These types of transactions are not new, of course. Over the years, private equity and private equity real estate firms including Blackstone, The Carlyle Group and Warburg Pincus have all sold ownership positions to AIG, CalPERS and Credit Suisse, respectively. And a number of smaller institutions such as New York-based opportunity fund manager The Praedium Group have forged similar partnerships. What may be different these days is both the number of firms considering such a move and, most critically, the valuation they are likely to receive given public comparables and the hunger for alternative asset exposure. (AIG's stake in Blackstone, which it acquired for $150 million (€115 million) in 1998, could be worth almost 20 times that in an IPO).
During the panel discussion, there was a lot of debate about whether or not the Fortress and Blackstone filings represented the peak of the private equity market. And though the investment bankers did their level best to argue otherwise, it was unclear whether the journalists were convinced. After one banker said nobody can predict when markets go up or down, a reporter quipped: “Isn't that what these guys are paid to do?”
Actually, they are paid to make money for their investors. And over the years, many of them have done very well in that regard. But in pursuit of that goal, most alternative asset managers have spent their time focusing on the inner workings of almost every company except their own. Both the sheer number of firms exploring potentially transformative transactions and the types of transactions under consideration—IPOs, minority stake sales, bond offerings, even credit ratings—suggests that private equity firms, hedge funds and opportunistic real estate investors are thinking about the types of things most seriousminded companies think about: long-term growth and stability, succession and employee retention.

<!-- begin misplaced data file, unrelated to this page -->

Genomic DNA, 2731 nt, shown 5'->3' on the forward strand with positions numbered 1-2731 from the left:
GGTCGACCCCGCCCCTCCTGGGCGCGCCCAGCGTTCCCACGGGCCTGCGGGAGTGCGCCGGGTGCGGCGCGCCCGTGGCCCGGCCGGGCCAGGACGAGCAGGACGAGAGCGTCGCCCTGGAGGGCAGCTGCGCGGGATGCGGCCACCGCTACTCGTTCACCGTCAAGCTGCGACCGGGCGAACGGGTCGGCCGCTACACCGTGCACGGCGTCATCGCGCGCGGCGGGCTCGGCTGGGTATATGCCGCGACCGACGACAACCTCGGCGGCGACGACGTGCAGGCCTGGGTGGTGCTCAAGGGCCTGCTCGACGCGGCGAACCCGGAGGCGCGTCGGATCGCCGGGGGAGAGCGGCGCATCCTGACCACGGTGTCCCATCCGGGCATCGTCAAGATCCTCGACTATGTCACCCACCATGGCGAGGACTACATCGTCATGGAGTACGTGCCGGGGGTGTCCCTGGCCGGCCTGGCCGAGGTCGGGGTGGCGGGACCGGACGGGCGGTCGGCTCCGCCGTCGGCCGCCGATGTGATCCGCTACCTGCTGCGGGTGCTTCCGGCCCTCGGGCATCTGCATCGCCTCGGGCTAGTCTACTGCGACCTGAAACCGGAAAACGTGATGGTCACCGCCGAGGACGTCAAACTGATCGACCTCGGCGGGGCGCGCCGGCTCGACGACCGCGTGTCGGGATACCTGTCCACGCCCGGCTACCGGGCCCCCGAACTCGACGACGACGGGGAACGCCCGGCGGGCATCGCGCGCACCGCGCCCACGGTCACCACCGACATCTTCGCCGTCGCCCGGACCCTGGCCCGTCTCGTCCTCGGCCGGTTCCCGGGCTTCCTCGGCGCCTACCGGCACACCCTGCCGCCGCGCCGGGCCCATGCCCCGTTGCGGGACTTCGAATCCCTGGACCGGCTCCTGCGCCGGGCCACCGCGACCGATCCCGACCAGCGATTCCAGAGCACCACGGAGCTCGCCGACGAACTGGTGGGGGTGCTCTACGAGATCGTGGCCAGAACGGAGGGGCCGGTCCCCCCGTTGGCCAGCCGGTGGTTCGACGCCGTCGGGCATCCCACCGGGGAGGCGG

Is the market at a peak? Perhaps. But a more likely explanation is simply that the market is finally growing up.
Student housing fund raises $280m
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Madison Int'l to raise $250m secondary fund
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Prudential forms life science joint venture
Prudential Real Estate Investors, through its value-added fund PRISA II, has formed a joint venture with BioMed Realty Trust to invest in life science laboratory and office properties. As part of the venture, the duo recently acquired a portfolio of property assets in Cambridge, Massachusetts for $507 million (€390 million). The equity portion of the purchase price was $80 million, 80 percent of which was funded by Prudential. BioMed, a publicly traded REIT focused on real estate for the life sciences industry, contributed the remaining 20 percent.
NY Times backs GP tax hike
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Blackstone files for $4bn IPO
The Blackstone Group's real estate division has been outshining its corporate buyout division over the past 16 years, according to SEC documents filed for its forthcoming €4 billion ($5.2 billion) initial public offering. A 360-page, pre-IPO document said that the firm's private equity real estate funds have delivered gross annualized returns of 38.3 percent, easily surpassing the main corporate private equity business, which has returned 30.8 percent.